An in-depth look at Nicki Minaj’s discography, as well as behind-the-scenes interviews with the artist, reveals that feminist ideas are present throughout her work.
When Vogue asked Minaj the celebrity question du jour — whether or not she identifies as a feminist — her rather answer, though astute, revealed a degree of hesitation to adopting the label.
Critics picked up on feminist themes on Pinkprint. What’s your relationship with feminism at the moment?
You know, I feel like certain words can box you in. I think of myself as a woman who wants other women to be bosses and to be strong and to be go-getters. I’ve always said that, since I came in the game, even when I was doing mixtapes. I don’t know. There are things that I do that feminists don’t like, and there are things that I do that they do like. I don’t label myself. I just say the truth about what I feel: I feel like women can do anything that they put their minds to. That’s really the truth—I started off with just a dream.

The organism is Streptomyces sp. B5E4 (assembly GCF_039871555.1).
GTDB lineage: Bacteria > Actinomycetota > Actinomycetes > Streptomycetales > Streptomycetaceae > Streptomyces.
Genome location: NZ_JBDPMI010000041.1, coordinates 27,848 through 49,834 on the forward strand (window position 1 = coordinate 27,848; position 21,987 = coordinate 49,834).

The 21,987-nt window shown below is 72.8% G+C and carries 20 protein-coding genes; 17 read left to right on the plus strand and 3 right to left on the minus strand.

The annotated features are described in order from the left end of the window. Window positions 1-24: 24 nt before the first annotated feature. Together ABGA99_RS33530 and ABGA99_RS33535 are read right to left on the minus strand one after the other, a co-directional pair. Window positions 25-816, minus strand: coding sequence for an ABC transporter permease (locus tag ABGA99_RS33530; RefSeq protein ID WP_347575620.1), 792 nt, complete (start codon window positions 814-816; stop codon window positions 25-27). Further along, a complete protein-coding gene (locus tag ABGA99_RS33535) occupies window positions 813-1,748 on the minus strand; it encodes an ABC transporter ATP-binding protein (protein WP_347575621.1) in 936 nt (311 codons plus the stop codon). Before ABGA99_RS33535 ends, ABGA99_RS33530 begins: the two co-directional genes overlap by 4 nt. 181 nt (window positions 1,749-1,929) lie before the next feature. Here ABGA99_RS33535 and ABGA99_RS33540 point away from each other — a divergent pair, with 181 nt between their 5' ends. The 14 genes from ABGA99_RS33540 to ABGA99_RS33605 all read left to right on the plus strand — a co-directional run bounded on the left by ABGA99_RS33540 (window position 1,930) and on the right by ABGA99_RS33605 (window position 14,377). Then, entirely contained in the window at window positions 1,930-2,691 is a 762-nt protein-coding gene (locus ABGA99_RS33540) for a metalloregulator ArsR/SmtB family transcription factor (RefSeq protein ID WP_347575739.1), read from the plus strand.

There are sexual things that I do that aren’t for a man. I feel empowered sometimes by being sexy and being comfortable enough to be sexy on camera—a lot of woman struggle with that. But there are some days that I don’t want anyone to see me. I’m just a regular girl. Some days I’m super strong; some days I’m super insecure. But I don’t really identify with any particular label. I just speak my truth and if people like it, they like it, and if they bash it, they bash it.
Her answer seemed like a response targeted at White Feminist™ critiques that don’t leave room for women like Nicki Minaj in the realm of sex positivity. These critiques often insist that everything she does is performance and nothing more, therefore it can’t be positive, essentially defining her by the “Anaconda” video.
But Nicki Minaj is person, not just a character in a song. To say she’s not feminist is reductive. Even though she’s ditched the bright wigs and opened up more about her past, it’s obvious she’s still the same, old Nicki, feminism and all.